A wide shot of a ceramics studio, featuring students working with pottery wheels and other tools.

Writing as Liberation


by Ana Sekler (MA 2016)

Playwright, poet, essayist, rapper, and professor Idris Goodwin (MFA 2004) composes and transforms words for a variety of written and spoken forms. From notable plays, like How We Got On and This is Modern Art to a children’s rhyme on Sesame Street and a performance on HBO’s Def Poetry Jam, Goodwin’s words translate across a range of platforms. He recently returned to SAIC for a special performance where he talked about freedom, writing, and pursuing a colorful life.

Goodwin, who studied in the Department of Writing at SAIC, says he was “interested in a myriad of written styles and forms and knew that the program would allow me to try my hand widely.” He describes his time at SAIC as being one of the most important chapters in his life, a challenging and encouraging experience that exposed him to much contemporary art across a variety of media.

“Meeting Writing Professor Beau O’Reilly was definitely an integral step on my career and creative journey. I believe in ‘the invitation.’ Sometimes creatives need to be invited into the forum by someone. Beau invited my words onto the stage, and I have remained ever since,” says Goodwin.

In October, the Department of Writing invited Goodwin back to SAIC for a performance titled Poetic Politics: Genre as Resistance in Citizen based on Claudia Rankine’s Citizen: An American Lyric“Citizen is a groundbreaking text in an important tradition of African American art. It unapologetically forces the reader/viewer to confront a complicated culturally specific reality. It is honest and raw and rooted in a dialectic of reporting the human experience. This is what great art should do. In this moment, books like Citizen are crucial to healing this racially traumatized nation/world,” says Goodwin.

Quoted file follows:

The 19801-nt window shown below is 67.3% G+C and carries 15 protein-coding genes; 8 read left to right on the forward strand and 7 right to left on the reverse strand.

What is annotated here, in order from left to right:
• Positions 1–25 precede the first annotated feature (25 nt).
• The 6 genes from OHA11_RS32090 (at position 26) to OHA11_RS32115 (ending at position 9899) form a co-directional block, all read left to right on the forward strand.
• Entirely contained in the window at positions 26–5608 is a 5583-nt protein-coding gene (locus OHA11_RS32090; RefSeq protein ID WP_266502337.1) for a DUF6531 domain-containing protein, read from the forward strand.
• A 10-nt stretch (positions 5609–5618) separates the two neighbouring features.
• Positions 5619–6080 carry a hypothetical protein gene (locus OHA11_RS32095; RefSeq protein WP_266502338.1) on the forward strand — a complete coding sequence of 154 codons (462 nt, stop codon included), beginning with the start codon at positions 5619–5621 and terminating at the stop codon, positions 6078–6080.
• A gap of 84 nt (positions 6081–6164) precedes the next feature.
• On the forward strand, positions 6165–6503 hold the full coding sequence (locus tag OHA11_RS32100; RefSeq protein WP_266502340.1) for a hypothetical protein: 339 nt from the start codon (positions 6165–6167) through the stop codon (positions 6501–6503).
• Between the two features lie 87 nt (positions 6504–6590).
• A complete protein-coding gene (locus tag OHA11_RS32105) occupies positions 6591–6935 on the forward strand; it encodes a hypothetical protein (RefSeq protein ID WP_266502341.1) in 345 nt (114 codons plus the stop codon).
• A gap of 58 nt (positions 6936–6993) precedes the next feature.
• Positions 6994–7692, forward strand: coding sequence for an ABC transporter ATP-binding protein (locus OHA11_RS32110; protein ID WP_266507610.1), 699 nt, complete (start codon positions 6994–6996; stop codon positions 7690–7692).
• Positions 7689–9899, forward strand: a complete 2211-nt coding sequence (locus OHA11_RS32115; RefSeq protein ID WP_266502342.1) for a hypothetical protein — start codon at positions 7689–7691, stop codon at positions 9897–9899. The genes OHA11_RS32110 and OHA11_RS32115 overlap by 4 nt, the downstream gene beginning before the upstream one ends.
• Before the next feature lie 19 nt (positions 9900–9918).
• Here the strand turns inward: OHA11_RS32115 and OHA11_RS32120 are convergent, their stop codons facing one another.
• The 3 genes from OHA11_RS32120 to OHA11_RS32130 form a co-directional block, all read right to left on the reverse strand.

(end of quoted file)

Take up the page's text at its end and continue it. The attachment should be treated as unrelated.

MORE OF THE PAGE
His performance at SAIC, like his writing, took various forms from reading poetic lyrics, “I write windows and doorways; art allows us the opportunity to enter rooms we would not otherwise in an effort to make us better humans,” to recounting meaningful experiences in classes he has taught at Colorado College. Regardless of the forms they inhabited, Goodwin’s words contained a clarity and flow that evoke the hip-hop music that he grew up with.

Like one of his most significant influences, the African-American playwright, August Wilson, who fused his own love of blues music into his plays, Goodwin combines his love for hip-hop music in his playwriting.

For Goodwin, “reading a play is like reading the lyrics of your favorite band.” So it seems only natural that the latest iteration of his play, How We Got On, being performed in Chicago at the Den Theatre, contains a narrator who is also a DJ. Drawing on his personal relationship growing up writing, spouting, and recording rap music, Goodwin’s play is a coming of age story set in the 1980s that tells the story of three teenagers and the hip-hop music that defined them. The characters come together and develop through their shared love for the music.

 “I write to liberate myself; I work and teach to create spaces for liberation,” relates Goodwin. Whether teaching, rhyming, writing, or performing, Goodwin’s work creates windows through which society can look out and see within.